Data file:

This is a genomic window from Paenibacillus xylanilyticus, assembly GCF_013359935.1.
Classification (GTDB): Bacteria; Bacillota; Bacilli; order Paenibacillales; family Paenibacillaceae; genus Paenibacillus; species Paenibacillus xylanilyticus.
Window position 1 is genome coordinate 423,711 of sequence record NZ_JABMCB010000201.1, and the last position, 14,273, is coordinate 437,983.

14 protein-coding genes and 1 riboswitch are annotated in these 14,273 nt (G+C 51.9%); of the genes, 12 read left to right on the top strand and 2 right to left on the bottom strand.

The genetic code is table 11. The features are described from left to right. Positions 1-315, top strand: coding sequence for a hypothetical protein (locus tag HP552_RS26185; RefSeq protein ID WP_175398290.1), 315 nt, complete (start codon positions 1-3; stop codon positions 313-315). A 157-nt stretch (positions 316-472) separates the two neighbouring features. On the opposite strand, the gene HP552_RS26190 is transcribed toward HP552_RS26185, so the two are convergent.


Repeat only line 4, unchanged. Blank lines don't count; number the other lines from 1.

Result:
14 protein-coding genes and 1 riboswitch are annotated in these 14,273 nt (G+C 51.9%); of the genes, 12 read left to right on the top strand and 2 right to left on the bottom strand.